May 30 – Bloomberg (Catarina Saraiva): “Federal Reserve Bank of Dallas President Lorie Logan said high interest rates may not be restraining the economy as much as policymakers anticipate, emphasizing it’s important for officials to keep options open for future adjustments. It could be that ‘policy is just not as restrictive as we think that it might be,’ Logan said… Logan also said the so-called neutral interest rate — the level of rates that neither stimulates nor weighs on the economy — has probably risen, adding to a broader debate on the topic.”

May 28 – Bloomberg (Catarina Saraiva and Tom Rees): “Federal Reserve Bank of Minneapolis President Neel Kashkari said the US central bank’s policy stance is restrictive, but policymakers haven’t entirely ruled out additional interest-rate increases. ‘I don’t think anybody has totally taken rate increases off the table,’ Kashkari said… ‘I think the odds of us raising rates are quite low, but I don’t want to take anything off the table.’”

May 27 – Reuters (Dan Burns): “Federal Reserve Governor Michelle Bowman… said she would have supported either waiting to start slowing the run-off in the U.S. central bank’s balance sheet or a more moderate tapering process than announced earlier this month. Bowman… said she believes commercial bank reserve levels at the Fed remain abundant, giving officials more time to proceed with the $95 billion-a-month run-off target that has been in place since mid-2022. ‘While it is important to slow the pace of balance sheet runoff as reserves approach ample levels, in my view we are not yet at that point,’ she said, especially with still-sizable take-up at the Fed’s overnight reverse repo facility, or ON-RRP.”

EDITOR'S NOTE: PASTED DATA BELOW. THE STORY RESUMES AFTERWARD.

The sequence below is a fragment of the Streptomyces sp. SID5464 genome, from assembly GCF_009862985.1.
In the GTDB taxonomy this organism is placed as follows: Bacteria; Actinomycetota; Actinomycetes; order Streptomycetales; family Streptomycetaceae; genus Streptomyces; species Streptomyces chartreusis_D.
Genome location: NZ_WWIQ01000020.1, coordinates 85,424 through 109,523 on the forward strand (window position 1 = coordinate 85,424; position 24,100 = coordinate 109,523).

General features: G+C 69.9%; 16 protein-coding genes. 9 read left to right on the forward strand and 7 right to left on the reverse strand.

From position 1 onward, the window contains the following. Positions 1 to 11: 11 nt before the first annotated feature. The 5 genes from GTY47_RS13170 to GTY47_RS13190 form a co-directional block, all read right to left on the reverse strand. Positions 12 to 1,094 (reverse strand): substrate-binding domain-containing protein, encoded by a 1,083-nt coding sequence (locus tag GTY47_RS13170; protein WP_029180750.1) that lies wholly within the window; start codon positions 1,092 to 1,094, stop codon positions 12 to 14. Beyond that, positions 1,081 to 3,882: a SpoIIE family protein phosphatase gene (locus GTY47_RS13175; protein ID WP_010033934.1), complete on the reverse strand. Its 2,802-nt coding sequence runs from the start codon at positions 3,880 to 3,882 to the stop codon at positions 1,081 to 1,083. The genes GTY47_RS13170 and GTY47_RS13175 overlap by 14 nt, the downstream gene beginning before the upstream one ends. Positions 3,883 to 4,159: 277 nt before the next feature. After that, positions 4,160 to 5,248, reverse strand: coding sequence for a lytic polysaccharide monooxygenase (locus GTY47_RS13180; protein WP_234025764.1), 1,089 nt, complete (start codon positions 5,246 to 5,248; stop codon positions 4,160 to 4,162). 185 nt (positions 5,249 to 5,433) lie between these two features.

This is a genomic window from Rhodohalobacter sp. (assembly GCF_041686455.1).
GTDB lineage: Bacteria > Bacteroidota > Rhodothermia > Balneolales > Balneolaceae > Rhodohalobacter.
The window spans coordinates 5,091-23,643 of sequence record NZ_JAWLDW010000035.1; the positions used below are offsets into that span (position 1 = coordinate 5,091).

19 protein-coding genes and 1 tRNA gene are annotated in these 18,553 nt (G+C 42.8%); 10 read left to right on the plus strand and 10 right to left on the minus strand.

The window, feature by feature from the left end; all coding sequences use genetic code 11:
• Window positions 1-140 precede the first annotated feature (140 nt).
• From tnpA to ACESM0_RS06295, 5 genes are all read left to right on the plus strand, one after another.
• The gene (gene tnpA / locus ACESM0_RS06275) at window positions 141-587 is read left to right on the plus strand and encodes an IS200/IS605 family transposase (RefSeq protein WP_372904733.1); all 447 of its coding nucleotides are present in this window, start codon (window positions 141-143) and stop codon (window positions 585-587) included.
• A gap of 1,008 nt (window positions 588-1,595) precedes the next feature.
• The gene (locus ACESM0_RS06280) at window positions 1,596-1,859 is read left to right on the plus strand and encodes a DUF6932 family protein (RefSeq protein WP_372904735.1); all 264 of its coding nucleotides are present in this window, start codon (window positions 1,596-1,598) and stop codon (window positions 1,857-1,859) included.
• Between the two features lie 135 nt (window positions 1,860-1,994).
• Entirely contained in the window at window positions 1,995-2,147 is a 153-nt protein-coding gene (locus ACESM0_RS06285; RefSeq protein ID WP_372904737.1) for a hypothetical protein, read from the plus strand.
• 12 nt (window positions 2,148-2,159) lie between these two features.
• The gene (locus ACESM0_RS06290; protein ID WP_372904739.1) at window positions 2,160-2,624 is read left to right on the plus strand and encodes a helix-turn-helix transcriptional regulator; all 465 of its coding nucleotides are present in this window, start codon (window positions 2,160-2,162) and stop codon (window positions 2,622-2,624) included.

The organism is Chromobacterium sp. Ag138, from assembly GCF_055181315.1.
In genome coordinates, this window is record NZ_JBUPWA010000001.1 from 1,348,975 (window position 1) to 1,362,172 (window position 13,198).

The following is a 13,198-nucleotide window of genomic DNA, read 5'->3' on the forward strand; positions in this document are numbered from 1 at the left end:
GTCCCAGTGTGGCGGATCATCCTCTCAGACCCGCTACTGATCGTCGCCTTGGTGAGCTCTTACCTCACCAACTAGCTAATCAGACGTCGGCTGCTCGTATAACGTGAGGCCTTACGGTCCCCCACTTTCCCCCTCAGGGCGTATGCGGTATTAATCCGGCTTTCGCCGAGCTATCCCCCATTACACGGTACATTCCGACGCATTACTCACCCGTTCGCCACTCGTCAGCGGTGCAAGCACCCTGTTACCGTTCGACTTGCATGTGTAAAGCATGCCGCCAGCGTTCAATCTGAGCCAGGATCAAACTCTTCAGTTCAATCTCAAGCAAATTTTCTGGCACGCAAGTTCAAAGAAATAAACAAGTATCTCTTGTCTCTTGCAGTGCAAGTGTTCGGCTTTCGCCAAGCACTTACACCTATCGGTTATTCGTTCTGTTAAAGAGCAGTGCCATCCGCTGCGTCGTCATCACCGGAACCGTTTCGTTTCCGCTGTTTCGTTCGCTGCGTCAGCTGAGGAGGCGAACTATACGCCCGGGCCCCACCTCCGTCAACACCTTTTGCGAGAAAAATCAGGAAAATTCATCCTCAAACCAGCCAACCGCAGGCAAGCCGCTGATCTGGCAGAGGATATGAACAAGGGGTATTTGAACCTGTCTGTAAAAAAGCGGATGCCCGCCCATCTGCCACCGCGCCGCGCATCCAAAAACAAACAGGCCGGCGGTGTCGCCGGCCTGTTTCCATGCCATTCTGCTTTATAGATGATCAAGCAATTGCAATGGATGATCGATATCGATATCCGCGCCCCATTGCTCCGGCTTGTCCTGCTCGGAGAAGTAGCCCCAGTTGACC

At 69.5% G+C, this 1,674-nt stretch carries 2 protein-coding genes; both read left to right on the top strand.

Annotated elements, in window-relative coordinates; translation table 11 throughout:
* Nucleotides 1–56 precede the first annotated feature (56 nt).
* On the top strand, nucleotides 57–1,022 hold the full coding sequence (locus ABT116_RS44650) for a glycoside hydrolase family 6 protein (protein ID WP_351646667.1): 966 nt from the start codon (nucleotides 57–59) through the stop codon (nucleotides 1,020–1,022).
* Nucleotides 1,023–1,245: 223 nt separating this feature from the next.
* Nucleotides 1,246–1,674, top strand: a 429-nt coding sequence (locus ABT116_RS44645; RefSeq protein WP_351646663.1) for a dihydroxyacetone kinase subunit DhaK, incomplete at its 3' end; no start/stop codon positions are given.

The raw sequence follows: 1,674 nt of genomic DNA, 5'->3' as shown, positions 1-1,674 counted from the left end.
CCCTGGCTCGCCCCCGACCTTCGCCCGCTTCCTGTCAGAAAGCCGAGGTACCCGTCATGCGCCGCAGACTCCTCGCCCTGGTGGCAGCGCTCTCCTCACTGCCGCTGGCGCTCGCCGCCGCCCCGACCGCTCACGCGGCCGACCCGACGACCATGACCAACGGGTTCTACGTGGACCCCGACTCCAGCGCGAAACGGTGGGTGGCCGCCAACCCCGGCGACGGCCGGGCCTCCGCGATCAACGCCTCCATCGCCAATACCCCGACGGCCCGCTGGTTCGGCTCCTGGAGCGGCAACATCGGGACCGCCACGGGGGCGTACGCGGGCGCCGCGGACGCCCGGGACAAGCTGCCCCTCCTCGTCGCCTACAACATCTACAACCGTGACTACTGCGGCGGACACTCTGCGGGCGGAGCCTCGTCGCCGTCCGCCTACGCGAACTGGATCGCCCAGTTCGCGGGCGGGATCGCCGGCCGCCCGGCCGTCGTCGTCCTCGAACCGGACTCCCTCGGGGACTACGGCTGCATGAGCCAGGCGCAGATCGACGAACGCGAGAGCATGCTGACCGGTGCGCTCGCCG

May 29 – Bloomberg (Jennifer Schonberger): “The Federal Reserve Bank of Cleveland named former Goldman Sachs executive Beth Hammack as its next president, adding a longtime Wall Street figure to the powerful central bank committee that decides the direction of interest rates. The 52-year-old Hammack will replace current president Loretta Mester, who is set to retire June 30 in accordance with the Fed’s mandatory age and length-of-service policies.”